A Hard Rain’s Gonna Fall — and Then Get Wasted
A friend from New York, recently transplanted to Los Angeles, has watched aghast as, again and again, weather reporters have greeted any local rainfall more than 1″ with feverish STORMWATCH headlines. That said, the Southland got hit with quite a storm these last 48 hours.
“Well,” say most Angelenos unaccustomed to precipitation. “At least we could use the rain.” Except that we can’t.
The vast majority of the city’s rainfall picks up all kinds of pollutants from the street, and then gets merrily flushed out to sea. Even the part of it that gets treated goes to the ocean.
And that is truly obscene.
The wonderful organization Tree People has developed and popularized an underground cistern that can preserve and purify rainwater. But now the city — and really cities all over the west — need to start actually putting them in. Which of course they haven’t.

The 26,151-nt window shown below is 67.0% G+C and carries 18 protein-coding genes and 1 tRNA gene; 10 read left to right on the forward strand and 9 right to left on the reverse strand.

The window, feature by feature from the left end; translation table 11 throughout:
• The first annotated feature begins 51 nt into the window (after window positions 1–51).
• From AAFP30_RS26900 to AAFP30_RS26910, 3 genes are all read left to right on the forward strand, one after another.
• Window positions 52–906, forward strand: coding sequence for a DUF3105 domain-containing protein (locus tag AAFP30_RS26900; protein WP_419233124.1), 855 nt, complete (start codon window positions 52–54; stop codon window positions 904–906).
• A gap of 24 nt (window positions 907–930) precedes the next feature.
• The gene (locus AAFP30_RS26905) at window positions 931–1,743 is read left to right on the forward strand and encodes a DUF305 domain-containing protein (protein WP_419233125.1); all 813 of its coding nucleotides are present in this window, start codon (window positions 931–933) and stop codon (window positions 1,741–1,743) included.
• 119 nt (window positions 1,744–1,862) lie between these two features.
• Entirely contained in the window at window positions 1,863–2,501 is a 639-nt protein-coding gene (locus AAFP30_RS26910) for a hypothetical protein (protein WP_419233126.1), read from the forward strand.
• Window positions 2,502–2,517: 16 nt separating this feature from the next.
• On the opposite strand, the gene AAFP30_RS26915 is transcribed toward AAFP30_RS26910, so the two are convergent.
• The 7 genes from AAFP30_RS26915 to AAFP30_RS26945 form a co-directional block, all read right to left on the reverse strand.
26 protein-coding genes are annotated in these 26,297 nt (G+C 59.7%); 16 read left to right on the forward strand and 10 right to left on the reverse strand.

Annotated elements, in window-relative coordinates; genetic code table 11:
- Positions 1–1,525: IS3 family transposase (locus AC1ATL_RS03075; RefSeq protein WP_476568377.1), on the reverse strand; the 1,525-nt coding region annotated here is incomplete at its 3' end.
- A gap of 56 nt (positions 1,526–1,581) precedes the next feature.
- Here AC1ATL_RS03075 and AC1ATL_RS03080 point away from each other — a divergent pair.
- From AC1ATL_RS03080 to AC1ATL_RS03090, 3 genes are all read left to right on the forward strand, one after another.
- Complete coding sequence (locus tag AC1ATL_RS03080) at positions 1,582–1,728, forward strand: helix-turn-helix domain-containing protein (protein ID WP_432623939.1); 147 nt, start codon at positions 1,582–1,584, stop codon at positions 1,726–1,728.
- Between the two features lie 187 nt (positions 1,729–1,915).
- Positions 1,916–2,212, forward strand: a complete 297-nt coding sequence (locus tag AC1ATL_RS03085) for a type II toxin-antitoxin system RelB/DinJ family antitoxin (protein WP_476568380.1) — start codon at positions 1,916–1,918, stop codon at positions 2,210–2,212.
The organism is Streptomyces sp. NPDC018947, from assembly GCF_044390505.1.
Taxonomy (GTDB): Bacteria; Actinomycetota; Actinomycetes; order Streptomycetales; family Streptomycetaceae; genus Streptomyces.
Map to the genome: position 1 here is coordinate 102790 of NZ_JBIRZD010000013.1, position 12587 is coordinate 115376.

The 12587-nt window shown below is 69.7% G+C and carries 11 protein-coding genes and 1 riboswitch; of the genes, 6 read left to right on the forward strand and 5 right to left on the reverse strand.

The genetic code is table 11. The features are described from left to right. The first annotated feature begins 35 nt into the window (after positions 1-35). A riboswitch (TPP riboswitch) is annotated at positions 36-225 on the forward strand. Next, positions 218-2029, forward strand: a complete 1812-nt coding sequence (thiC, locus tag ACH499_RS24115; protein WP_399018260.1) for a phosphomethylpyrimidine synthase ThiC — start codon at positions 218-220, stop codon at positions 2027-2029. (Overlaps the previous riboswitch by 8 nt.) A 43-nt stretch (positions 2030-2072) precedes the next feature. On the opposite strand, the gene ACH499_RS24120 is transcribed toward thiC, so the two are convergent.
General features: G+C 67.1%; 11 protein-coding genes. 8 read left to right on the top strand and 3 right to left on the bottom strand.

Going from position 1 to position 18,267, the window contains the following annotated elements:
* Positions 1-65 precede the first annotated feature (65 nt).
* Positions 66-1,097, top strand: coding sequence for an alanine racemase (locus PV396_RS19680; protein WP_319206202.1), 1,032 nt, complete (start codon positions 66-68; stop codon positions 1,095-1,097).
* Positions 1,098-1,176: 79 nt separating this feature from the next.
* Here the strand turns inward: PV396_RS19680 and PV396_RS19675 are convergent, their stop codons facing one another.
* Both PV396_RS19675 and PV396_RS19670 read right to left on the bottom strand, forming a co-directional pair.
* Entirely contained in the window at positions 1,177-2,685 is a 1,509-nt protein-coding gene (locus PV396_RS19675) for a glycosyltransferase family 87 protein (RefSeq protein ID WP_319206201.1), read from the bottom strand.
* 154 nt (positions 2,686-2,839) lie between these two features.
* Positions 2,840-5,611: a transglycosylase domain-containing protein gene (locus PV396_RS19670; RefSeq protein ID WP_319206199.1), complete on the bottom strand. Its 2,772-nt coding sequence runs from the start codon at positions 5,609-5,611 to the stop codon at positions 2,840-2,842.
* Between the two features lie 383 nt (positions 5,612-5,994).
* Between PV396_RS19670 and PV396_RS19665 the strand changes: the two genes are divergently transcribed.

This isn’t just about conserving water, although that of course is the major payoff: as Andy Lipkis, Tree People’s founder has astutely commented, “When it rains an inch, Los Angeles hemorrhages 7.6 billion gallons of water.” (Tree People’s five demonstration cisterns can capture 1.25 million gallons of that, but that is, er, just a drop in the bucket). Remember also that pumping water consumes hundreds of megawatts: the state’s largest electricity consumer is the massive system of pumps going over the Tehachapi Mountains. That’s a lot of megawatts — and a lot of carbon emissions as well.
But of course we can’t afford that. That would mean raising taxes, which is Always Bad.
So we’ll just wind up spending more money buying water from other sources, and cooking the planet. Why we choose to pay this way and not through building cisterns is an exercise left for the reader.